The woman shed all her veils, bathing her figure—naked in the moonlight. Just one veil remained, that one hiding her face. Ashta paused taking in the full impact of her beauty. She was long limbed and long wasted, with breasts that made his hands ache with the desire to touch them. Perched in her navel; an amber jewel moved in rhythm with her dance. Her hips moved with the grace of a mountain leopard. She moved to within inches of him, dancing seductively slow. Teasing him with almost touches, her large green eyes stared—deeply locked into his. Ashta was a tall man, well over six feet; but she seemed inches taller. He reached for her; intending to crush her into his embrace, but she darted back, like a whirl of smoke, leaving the last veil in the Turk’s hand. The girl spun raising her hands like a mask, just below her eyes. So…you are some rich man’s toy; or another’s wife seeking pleasure in disguise. “You need worry not of me,” he said laughing, “Houri, I shall keep your secret tonight.”
Ashta dropped the wine jar he was holding and; reaching out with the speed of a snake, grasped her wrists and pulled her towards him intent upon a kiss.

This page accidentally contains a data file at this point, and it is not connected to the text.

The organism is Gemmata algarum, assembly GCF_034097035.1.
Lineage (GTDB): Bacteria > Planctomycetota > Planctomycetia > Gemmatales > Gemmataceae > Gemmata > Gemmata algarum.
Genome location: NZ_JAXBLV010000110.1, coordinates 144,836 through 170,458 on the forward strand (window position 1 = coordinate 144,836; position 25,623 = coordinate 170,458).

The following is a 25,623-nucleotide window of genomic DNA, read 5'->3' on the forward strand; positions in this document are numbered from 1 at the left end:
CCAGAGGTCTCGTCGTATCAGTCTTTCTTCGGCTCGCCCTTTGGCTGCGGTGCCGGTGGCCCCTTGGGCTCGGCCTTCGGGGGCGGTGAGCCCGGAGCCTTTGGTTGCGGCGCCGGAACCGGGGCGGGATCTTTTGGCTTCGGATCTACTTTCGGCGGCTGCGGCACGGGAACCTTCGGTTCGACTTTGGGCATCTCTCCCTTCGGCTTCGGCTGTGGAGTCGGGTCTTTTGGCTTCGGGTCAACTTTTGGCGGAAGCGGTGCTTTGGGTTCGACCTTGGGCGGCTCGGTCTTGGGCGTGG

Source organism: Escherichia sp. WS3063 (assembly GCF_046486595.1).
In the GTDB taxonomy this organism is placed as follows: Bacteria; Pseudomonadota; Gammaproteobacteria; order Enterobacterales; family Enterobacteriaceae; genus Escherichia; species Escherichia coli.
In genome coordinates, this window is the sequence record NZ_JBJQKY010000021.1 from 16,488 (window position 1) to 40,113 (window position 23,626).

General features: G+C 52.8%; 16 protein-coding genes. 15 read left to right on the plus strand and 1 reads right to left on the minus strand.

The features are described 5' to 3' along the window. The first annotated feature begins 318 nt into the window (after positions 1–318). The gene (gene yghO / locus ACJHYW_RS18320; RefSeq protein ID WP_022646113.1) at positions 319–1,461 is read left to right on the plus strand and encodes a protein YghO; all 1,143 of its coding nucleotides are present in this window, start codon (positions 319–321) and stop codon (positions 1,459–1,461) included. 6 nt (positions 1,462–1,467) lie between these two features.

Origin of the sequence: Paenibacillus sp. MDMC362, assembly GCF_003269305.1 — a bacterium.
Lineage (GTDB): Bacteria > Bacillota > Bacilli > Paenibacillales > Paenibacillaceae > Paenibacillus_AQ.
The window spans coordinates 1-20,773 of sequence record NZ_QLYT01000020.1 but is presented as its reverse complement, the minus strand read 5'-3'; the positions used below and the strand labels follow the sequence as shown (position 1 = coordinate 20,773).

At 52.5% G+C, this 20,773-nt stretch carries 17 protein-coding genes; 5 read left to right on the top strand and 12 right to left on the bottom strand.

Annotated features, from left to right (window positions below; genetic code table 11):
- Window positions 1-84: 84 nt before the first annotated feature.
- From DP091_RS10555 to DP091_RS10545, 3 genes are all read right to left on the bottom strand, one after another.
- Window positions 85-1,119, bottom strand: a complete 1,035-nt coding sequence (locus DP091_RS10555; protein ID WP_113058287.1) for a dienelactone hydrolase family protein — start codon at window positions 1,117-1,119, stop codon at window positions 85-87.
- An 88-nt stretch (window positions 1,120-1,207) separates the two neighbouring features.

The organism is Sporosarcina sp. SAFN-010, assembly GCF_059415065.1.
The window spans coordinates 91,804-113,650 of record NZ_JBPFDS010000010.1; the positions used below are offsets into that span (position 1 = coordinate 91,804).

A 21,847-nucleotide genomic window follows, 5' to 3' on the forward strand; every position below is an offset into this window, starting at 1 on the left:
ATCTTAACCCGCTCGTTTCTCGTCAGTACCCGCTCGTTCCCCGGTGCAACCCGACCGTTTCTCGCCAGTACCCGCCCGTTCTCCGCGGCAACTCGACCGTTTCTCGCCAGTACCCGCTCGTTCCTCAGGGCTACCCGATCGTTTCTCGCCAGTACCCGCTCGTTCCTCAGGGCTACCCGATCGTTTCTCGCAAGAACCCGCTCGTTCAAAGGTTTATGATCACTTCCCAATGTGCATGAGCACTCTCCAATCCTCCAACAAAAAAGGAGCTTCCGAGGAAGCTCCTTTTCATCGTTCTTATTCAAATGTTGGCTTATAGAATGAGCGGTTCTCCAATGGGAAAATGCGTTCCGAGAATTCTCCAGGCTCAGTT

Suddenly her eyes changed to glowing pits of amber fire, her hands dropped from her face exposing yellowed rotten teeth set in withered hairy jaws that snapped at him. Ashta recoiled. Under the sweet perfume he could smell the foul stench of the crypt on her breath.
The creature broke free from Ashta’s grasp and swung an open back-handed blow that sent the Turk tumbling to the ground. His cheek burned and he felt blood running down his face. Before he could act; with a hawk like swoop she dove at him passing inches above his body. As she did, Ashta felt her sharp claws slash at his vest. Ashta rolled to his knees and drew his pulwar, slashing as she passed over him yet again. The blade went through her like a hand through smoke. From the creature’s mouth came a cry that was an awful perversion of laughter. “What manner of demon jinni are you?” Ashta muttered.